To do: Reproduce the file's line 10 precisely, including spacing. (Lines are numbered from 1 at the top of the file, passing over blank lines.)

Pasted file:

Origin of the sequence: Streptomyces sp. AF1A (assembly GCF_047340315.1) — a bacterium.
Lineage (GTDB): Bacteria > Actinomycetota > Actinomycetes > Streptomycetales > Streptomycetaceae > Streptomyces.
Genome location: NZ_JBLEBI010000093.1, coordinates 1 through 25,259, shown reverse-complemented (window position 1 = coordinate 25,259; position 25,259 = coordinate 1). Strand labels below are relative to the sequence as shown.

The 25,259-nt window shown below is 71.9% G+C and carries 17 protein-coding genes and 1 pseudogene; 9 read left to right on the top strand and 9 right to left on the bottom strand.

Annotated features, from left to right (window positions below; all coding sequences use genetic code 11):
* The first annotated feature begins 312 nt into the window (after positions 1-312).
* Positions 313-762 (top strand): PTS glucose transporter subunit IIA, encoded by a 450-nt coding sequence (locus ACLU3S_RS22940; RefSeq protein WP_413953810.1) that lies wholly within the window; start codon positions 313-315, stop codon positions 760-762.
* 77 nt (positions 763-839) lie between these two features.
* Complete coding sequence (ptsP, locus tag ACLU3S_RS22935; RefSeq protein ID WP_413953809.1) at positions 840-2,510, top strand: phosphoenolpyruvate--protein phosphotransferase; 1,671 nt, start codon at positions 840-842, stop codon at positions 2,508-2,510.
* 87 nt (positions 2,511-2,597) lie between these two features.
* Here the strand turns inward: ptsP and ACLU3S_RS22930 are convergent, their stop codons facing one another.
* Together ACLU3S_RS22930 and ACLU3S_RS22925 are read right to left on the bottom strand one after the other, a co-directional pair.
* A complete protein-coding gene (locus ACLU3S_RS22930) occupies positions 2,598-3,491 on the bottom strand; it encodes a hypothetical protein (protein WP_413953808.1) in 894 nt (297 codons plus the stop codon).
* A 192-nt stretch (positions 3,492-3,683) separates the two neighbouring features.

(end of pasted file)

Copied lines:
* 87 nt (positions 2,511-2,597) lie between these two features.